For house paints, longer-chain alkyd molecules tend to provide a better mix of properties than shorter-chain oils, but it takes a lot of solvent to keep those bigger alkyds in solution, and multiple coats are required to achieve a really good film build. Cutting down on the solvents makes the paint thick and heavy, which means it doesn't flow or handle as well. As a result, it's hard for an alkyd paint maker to even come close to the new VOC limitts and still make a paint that will perform the way it's supposed to. As the rules get tighter, traditional alkyd paints are increasingly ruled out.

Acrylic latex paints are a very different animal. Polyacrylic is a plastic polymer derived from petroleum, rather than from plant-based oils. Polymers are long, repetitive chains built up out of short links. Chemists can control the laboratory process to grow the big polyacrylic molecules to whatever size they like, out of a soup of short "acryl" pieces. And by varying the ingredients, they can modify the molecules to get special properties they desire, creating, for example, an acrylic polymer that is hard, soft, or somewhere between.


Acrylic paint resins "coalesce" as they dry, creating a continuous film on top of the wood. As long as the surface is prepped well, the paint will stick. But acrylics are particularly intolerant of conditions such as mill glaze and dirt, and surfaces should be sanded to give some "tooth" to which the paint can bond.

An acrylic polymer doesn't dissolve in the hydrocarbon solvents used for oil paint. In fact, acrylic won't dissolve in water, either. Instead, chemists blend the acrylic into water as an "emulsion" or "dispersion" — in simple terms, whipping the materials together with soapy surfactants and thickeners to form a smooth mixture, like making a milkshake. These surfactants and thickeners, along with flow agents, help to keep the mixture stable in the can, and help it flow and level out in use.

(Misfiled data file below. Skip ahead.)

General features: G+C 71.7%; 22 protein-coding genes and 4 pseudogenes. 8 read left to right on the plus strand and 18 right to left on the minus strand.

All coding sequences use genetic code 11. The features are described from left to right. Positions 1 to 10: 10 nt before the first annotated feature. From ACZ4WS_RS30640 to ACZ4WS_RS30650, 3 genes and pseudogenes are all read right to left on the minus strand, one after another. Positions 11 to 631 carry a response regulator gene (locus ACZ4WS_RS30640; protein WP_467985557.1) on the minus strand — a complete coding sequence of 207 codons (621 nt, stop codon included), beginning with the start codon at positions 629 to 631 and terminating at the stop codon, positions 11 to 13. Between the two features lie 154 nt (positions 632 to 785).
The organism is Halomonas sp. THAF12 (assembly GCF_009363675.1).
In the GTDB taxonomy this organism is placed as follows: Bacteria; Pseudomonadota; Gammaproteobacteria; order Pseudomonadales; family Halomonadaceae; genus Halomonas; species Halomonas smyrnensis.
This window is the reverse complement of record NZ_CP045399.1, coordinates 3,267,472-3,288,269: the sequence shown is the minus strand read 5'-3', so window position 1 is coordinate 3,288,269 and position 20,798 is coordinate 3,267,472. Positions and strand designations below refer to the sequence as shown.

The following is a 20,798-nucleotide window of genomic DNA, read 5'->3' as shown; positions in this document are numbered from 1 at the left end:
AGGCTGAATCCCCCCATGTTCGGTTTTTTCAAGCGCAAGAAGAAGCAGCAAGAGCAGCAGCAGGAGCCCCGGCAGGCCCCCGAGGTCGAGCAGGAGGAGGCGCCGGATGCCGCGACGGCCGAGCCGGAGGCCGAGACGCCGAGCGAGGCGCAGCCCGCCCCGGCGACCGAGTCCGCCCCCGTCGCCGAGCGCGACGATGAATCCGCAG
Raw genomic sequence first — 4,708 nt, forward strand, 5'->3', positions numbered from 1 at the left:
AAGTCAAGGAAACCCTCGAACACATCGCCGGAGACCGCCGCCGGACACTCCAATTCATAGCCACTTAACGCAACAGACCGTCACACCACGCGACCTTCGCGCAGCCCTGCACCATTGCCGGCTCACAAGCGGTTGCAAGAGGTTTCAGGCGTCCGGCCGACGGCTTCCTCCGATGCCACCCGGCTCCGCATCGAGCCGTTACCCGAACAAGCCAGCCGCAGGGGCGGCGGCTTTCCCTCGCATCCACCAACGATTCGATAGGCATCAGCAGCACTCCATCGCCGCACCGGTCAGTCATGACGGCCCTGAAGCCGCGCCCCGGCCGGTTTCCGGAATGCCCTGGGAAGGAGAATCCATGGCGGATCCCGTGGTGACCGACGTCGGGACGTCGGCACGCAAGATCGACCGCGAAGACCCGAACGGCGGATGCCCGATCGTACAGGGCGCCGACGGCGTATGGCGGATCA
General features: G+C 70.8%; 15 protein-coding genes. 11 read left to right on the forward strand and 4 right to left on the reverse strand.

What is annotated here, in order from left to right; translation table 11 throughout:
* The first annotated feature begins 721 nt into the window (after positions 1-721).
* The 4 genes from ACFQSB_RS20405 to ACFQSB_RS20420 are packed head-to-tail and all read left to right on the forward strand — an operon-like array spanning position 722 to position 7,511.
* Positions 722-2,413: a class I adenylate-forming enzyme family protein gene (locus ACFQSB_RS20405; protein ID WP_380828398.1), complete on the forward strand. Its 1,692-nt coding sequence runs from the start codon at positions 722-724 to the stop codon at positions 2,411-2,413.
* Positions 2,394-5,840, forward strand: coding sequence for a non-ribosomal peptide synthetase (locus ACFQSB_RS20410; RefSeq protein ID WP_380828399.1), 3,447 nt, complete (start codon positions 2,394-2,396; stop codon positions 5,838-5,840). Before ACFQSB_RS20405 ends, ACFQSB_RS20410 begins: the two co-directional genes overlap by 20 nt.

Compared with the small, stringlike alkyd paint molecules dissolved in a high volume of solvent, acrylic paint resins are more like large, semisoft balls suspended in a relatively small amount of water and customized additives. It's called a "high solids" formula. And as the paint dries, acrylic doesn't cross-link: instead, the bits of acrylic gradually soften and melt together, or "coalesce," to form the continuous film. Because it's not chemically active when it's dry, acrylic paint ages better than alkyd paint, especially outdoors, holding its color and gloss longer and not readily shrinking or cracking.

In addition to the acrylic binder, acrylic-based paints contain pigments and light blockers, to add color and to protect against sunlight. As the paint dries, it's tricky to keep the pigments and the binder evenly distributed, rather than clumping together and forming a faulty, inconsistent film. Because of this, waterborne paints generally have some kind of "coalescing agent" or "coalescent" additive that helps the acrylic molecules melt together around the pigment, trapping the pigment within the acrylic film. Coalescents are slow-evaporating VOC solvents — which is why even most waterborne acrylic paints contain at least 5% or 10% VOCs in the can, and it's why an acrylic paint job may take a week or more to fully harden and to stop smelling like fresh paint. As the rules get stricter, even some acrylic paint makers find it challenging to squeeze the VOCs out of their formulas to squeak in under the regulatory limit and still get the good film formation they want.

Paint Makers Adapt

Paint formulation is a game of trade-offs, explains Stewart Williams, director of the Rohm and Haas Paint Quality Institute. Even the very strict, 50 grams per liter, VOC limit enforced in smoggy Los Angeles is doable in a flat or semigloss acrylic paint, he says. "But if you go to the higher gloss, it's more challenging — because you've got to deliver those enamel-type properties that we've all grown accustomed to. I can give you a zero-VOC gloss today, but it won't have that enamel hardness or the other 20 things you may want."

Rohm and Haas and its competitors spend hundreds of millions of dollars on research each year. Advanced paints that don't exist today will be on the shelves in a few years. "There is no question that there are going to be breakthroughs," says Williams. "Whether it's on the acrylic end, or in the acrylic/alkyd hybrid end, or what have you — it's going to happen."

On the acrylic side, companies are working on natural, nonevaporative substitutes for petrochemical coalescents, hoping to get away from VOCs entirely. Acrylic polymers continue to evolve as well: Rohm and Haas' Avanse technology uses custom-brewed polymers to evenly embed pigments within the acrylic binder matrix, for better and more efficient coverage and hiding. Benjamin Moore's new Aura paint line goes a step further: the company claims its new polymerization method actually encapsulates paint pigments completely within the small spheres of acrylic polymer, achieving better gloss as well as more durable and brighter color — and with a zero-VOC formulation.